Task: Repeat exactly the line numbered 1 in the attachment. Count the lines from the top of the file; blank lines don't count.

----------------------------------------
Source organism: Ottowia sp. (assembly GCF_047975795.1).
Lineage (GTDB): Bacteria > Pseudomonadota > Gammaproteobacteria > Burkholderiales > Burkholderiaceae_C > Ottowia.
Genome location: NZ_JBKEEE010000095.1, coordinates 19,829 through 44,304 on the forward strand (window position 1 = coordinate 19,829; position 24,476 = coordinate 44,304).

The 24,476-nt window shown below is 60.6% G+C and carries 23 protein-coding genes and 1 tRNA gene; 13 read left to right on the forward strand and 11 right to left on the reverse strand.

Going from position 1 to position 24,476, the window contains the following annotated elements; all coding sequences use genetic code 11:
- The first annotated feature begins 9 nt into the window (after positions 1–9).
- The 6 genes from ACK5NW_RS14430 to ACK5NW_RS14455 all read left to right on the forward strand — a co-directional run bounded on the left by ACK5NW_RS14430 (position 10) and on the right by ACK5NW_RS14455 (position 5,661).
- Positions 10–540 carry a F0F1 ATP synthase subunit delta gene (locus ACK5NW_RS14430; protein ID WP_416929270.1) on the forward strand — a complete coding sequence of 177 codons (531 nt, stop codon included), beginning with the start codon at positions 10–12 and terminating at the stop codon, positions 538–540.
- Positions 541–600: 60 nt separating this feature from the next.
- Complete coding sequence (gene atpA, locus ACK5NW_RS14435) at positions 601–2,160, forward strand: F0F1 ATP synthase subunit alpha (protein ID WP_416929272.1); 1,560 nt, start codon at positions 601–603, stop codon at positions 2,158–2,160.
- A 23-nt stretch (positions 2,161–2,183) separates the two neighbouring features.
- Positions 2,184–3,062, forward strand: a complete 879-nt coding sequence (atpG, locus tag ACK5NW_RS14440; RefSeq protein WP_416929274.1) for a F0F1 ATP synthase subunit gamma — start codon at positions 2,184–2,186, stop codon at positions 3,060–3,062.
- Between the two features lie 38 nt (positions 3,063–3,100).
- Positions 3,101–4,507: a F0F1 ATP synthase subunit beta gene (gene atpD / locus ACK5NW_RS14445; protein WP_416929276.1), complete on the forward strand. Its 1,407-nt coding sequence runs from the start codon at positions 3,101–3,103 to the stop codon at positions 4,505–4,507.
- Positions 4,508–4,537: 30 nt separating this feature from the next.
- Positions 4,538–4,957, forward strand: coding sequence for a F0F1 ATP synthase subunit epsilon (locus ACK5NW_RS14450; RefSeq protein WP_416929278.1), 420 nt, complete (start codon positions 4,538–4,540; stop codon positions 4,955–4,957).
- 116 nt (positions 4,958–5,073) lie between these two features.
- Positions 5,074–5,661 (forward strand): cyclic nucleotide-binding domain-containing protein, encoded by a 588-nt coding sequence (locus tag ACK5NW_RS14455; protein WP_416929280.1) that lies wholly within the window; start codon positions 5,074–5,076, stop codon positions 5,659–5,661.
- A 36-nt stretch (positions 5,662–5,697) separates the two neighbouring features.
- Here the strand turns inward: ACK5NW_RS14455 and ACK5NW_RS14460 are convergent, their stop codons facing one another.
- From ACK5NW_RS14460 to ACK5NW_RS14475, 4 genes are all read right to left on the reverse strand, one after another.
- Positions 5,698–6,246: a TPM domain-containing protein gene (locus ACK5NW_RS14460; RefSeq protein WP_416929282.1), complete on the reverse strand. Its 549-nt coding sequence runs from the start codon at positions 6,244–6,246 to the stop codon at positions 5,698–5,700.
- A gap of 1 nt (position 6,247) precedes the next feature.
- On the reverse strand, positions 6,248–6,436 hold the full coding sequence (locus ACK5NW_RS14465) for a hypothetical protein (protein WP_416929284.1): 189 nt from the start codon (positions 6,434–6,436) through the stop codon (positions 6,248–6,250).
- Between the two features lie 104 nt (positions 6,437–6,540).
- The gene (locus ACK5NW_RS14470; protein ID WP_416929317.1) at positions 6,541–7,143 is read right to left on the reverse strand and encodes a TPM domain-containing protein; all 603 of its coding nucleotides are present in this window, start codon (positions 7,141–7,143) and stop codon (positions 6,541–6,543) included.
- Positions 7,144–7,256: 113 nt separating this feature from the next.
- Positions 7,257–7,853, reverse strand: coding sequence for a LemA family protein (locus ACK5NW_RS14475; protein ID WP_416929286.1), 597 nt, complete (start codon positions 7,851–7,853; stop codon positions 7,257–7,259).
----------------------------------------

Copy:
Source organism: Ottowia sp. (assembly GCF_047975795.1).